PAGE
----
Discussion

Poultry follicular development is a highly dynamic physiological process, which is coordinated by a variety of hormones and cytokines remote autocrine, paracrine and autocrine and other means to promote granulosa cell proliferation and differentiation, endometrial cells appear and oocyte maturation, direct or indirect control of follicular development occurs and until ovulation [9, 17]. CART mRNA expressed in hypothalamus of multiple mammalian [18], and CART mRNA has been detected in follicles of cattle [11, 14], pig [12] and sheep [19]. We found CART mRNA and protein were expressed in follicles of hen too.

Evidence indicates CART is a novel intraovarian regulator of follicular development in numerous species. The mature CART is a potent negative regulator of FSH-induced [11, 14] and IGF1-induced [20] E2 production in vitro and can inhibit follicular E2 production in vivo [6]. In cattle, follicular fluid CART concentrations in healthy follicles decrease after dominant follicle selection, and CART mRNA is lower in healthy vs atretic follicles collected before and early after initiation of follicle dominance, suggestive of a regulatory role in the selection process [6]. The inhibitory actions of CART on FSH signaling and E2 production depend on the Go/i-subclass of inhibitory G proteins and are linked to multiple components of the FSH signal transduction pathway, resulting in reduced CYP19A1 mRNA and E2 production [11, 14]. CYP19A1 is the steroidogenic enzymes responsible for androgen synthesis and the aromatization of androgens to estrogens [21]. In immature chicken ovaries, exogenous FSH induces steroidogenesis by increasing CYP19A1 mRNA expression and subsequent progesterone synthesis [22]. qRT-PCR results showed that CART mRNA expression level was significantly higher within the largest pre-ovulatory follicle (F1) granulosa cells than that in those follicles with >12 mm in diameter (F5 and F2), this is consistent with Tilly’s results [23], indicating the negative relationship between CART expression levels and estrogen amounts. CART mRNA were greatly expressed in theca cell layer of the follicles (4–6 mm), resulting in an increasing of CART peptide expression of small yellow follicles (6–8 mm) in the next stage. Previous research suggested that theca cell layers of follicles (4–6 mm) were thinner than that in other follicles, and the theca cells layers are the main sources of estrogen and testosterone [2325], inhibiting the synthesis and secretion of E2. It further validates that small yellow follicle is selected and then develops into a preovulatory follicles [26, 27]. Preovulatory follicles rarely become atretic under normal physiological conditions. Follicle recruitment into the preovulatory hierarchy is accompanied by the first evidence of FSH-induced cAMP accumulation [23] and increased basal levels of LH receptor (LHR) mRNA [28] within the rapidly differentiating granulosa cell layer.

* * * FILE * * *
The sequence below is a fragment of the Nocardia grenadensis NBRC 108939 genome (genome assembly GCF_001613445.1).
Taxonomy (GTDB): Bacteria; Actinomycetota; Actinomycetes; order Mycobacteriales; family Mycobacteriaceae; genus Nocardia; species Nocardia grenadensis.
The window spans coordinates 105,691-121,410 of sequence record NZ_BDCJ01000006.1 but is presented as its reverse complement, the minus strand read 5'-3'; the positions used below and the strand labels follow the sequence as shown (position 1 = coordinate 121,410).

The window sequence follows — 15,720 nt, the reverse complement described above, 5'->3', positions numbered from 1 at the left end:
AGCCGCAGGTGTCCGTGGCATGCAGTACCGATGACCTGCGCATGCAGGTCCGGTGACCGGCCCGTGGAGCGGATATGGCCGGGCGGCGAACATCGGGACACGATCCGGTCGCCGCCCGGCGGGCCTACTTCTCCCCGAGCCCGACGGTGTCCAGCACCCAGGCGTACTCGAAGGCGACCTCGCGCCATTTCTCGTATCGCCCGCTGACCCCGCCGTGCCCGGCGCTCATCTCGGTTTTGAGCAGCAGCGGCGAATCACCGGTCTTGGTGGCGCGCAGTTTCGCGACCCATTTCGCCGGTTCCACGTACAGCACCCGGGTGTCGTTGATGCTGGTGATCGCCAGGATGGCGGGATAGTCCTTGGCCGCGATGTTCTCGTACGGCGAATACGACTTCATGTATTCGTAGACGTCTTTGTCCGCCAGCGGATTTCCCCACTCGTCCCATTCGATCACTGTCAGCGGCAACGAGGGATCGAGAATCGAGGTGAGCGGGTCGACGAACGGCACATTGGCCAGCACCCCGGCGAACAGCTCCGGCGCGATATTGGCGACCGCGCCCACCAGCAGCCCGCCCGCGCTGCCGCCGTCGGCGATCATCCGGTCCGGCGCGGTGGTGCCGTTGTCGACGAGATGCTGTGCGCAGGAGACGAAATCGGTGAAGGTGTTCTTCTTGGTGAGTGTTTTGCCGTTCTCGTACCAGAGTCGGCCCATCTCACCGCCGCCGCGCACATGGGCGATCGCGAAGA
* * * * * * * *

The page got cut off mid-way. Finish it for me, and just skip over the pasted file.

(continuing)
CART treatment of ovine granulosa cells had pronounced inhibitory effects on FSH-induced E2 production and blocked the FSH-induced increase in granulosa cells numbers observed over 7 day culture period [29], and results of studies demonstrate a similar yet distinct response of ovine granulosa cells to CART treatment as observed for the bovine system. Furthermore, recent studies support a prominent requirement of Wnt signaling for mediating stimulatory effects of FSH on E2 production and granulosa cell proliferation [30]. Investigation of direct effects of CART stimulation on Wnt signaling linked to E2 production and proliferation of hen granulosa cells is a focus of future studies.

In summary, results of present studies demonstrated that CART is expressed in granulosa and thecal layers of hen follicles, differential expression of CART based on follicular size and cellular layer in hen ovary, and the follicles (6–8 mm in diameter) at this time is the key turning point to continue to develop into the dominant follicle or atresia, results support a potential role for CART in regulation of follicular development in the hen. However, it is important to note that follicular dynamics and regulation in hen are distinct from that noted for cattle and ovine. It is acknowledged that study design was not optimal due to limited sample collection and test maneuverability,because the big follicles (>6 mm in diameter) could not dehydration for immunohistochemical localization, and small white follicles (1–2 mm in diameter) could not isolation of granulosa cells and theca cells for qRT-PCR. Despite such limitations, results have significantly enhanced understanding of hen ovary potential differences in CART expression associated with follicular development that are foundational to further study in the future. Hence, further study of CART potential Wnt signaling linked to regulation of atresia are necessary to dissect its potential species-specific role in regulation of follicular development.

Conclusion

CART mRNA and CART peptide were expressed in granulosa cells and theca cells of follicles in different sizes, this could affect steroidogenesis to further influence the hen follicular development, suggesting CART plays a potential role in developmental regulation of chicken follicles.

Declarations

Authors’ contributions